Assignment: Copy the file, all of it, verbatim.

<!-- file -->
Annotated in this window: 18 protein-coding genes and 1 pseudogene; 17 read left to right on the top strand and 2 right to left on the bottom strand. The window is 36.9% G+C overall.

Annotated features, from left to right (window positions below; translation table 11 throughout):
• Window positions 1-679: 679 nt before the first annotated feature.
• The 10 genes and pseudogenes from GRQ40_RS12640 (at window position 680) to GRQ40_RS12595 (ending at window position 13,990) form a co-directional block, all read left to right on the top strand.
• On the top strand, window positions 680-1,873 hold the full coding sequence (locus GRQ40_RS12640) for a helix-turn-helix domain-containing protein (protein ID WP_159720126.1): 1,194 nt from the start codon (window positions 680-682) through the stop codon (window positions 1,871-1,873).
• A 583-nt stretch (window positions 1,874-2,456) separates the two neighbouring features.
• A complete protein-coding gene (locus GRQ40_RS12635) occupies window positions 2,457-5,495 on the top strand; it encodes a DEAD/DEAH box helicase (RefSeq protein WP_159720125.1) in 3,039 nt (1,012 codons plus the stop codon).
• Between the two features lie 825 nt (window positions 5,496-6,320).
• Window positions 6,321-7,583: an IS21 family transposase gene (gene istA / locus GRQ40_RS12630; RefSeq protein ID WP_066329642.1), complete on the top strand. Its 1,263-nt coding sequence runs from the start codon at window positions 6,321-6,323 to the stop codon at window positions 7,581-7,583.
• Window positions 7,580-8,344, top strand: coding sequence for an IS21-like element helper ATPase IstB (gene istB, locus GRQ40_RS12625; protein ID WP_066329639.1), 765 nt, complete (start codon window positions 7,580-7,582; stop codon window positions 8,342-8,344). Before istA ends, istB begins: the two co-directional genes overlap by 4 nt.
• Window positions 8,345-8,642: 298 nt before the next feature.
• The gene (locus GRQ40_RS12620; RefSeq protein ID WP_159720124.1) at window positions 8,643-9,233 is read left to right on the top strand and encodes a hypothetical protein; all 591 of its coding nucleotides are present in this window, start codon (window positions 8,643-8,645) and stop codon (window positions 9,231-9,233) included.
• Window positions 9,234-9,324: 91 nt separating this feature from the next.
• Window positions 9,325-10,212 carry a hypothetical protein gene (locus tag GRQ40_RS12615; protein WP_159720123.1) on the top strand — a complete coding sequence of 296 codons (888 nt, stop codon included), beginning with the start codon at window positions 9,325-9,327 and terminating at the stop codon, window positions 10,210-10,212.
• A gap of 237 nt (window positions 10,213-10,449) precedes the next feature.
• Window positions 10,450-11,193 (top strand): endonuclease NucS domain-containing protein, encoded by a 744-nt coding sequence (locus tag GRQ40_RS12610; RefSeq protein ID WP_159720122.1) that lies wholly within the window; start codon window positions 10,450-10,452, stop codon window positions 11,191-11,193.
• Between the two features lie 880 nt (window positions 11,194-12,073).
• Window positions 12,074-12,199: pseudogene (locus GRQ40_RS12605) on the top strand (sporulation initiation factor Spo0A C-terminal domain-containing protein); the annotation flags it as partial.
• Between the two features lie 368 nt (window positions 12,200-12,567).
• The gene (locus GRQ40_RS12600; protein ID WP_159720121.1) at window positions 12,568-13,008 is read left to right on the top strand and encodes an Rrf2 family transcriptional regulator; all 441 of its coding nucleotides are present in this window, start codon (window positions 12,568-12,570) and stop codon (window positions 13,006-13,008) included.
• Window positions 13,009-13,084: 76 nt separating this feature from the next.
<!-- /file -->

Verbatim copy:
Annotated in this window: 18 protein-coding genes and 1 pseudogene; 17 read left to right on the top strand and 2 right to left on the bottom strand. The window is 36.9% G+C overall.

Annotated features, from left to right (window positions below; translation table 11 throughout):
• Window positions 1-679: 679 nt before the first annotated feature.
• The 10 genes and pseudogenes from GRQ40_RS12640 (at window position 680) to GRQ40_RS12595 (ending at window position 13,990) form a co-directional block, all read left to right on the top strand.
• On the top strand, window positions 680-1,873 hold the full coding sequence (locus GRQ40_RS12640) for a helix-turn-helix domain-containing protein (protein ID WP_159720126.1): 1,194 nt from the start codon (window positions 680-682) through the stop codon (window positions 1,871-1,873).
• A 583-nt stretch (window positions 1,874-2,456) separates the two neighbouring features.
• A complete protein-coding gene (locus GRQ40_RS12635) occupies window positions 2,457-5,495 on the top strand; it encodes a DEAD/DEAH box helicase (RefSeq protein WP_159720125.1) in 3,039 nt (1,012 codons plus the stop codon).
• Between the two features lie 825 nt (window positions 5,496-6,320).
• Window positions 6,321-7,583: an IS21 family transposase gene (gene istA / locus GRQ40_RS12630; RefSeq protein ID WP_066329642.1), complete on the top strand. Its 1,263-nt coding sequence runs from the start codon at window positions 6,321-6,323 to the stop codon at window positions 7,581-7,583.
• Window positions 7,580-8,344, top strand: coding sequence for an IS21-like element helper ATPase IstB (gene istB, locus GRQ40_RS12625; protein ID WP_066329639.1), 765 nt, complete (start codon window positions 7,580-7,582; stop codon window positions 8,342-8,344). Before istA ends, istB begins: the two co-directional genes overlap by 4 nt.
• Window positions 8,345-8,642: 298 nt before the next feature.
• The gene (locus GRQ40_RS12620; RefSeq protein ID WP_159720124.1) at window positions 8,643-9,233 is read left to right on the top strand and encodes a hypothetical protein; all 591 of its coding nucleotides are present in this window, start codon (window positions 8,643-8,645) and stop codon (window positions 9,231-9,233) included.
• Window positions 9,234-9,324: 91 nt separating this feature from the next.
• Window positions 9,325-10,212 carry a hypothetical protein gene (locus tag GRQ40_RS12615; protein WP_159720123.1) on the top strand — a complete coding sequence of 296 codons (888 nt, stop codon included), beginning with the start codon at window positions 9,325-9,327 and terminating at the stop codon, window positions 10,210-10,212.
• A gap of 237 nt (window positions 10,213-10,449) precedes the next feature.
• Window positions 10,450-11,193 (top strand): endonuclease NucS domain-containing protein, encoded by a 744-nt coding sequence (locus tag GRQ40_RS12610; RefSeq protein ID WP_159720122.1) that lies wholly within the window; start codon window positions 10,450-10,452, stop codon window positions 11,191-11,193.
• Between the two features lie 880 nt (window positions 11,194-12,073).
• Window positions 12,074-12,199: pseudogene (locus GRQ40_RS12605) on the top strand (sporulation initiation factor Spo0A C-terminal domain-containing protein); the annotation flags it as partial.
• Between the two features lie 368 nt (window positions 12,200-12,567).
• The gene (locus GRQ40_RS12600; protein ID WP_159720121.1) at window positions 12,568-13,008 is read left to right on the top strand and encodes an Rrf2 family transcriptional regulator; all 441 of its coding nucleotides are present in this window, start codon (window positions 12,568-12,570) and stop codon (window positions 13,006-13,008) included.
• Window positions 13,009-13,084: 76 nt separating this feature from the next.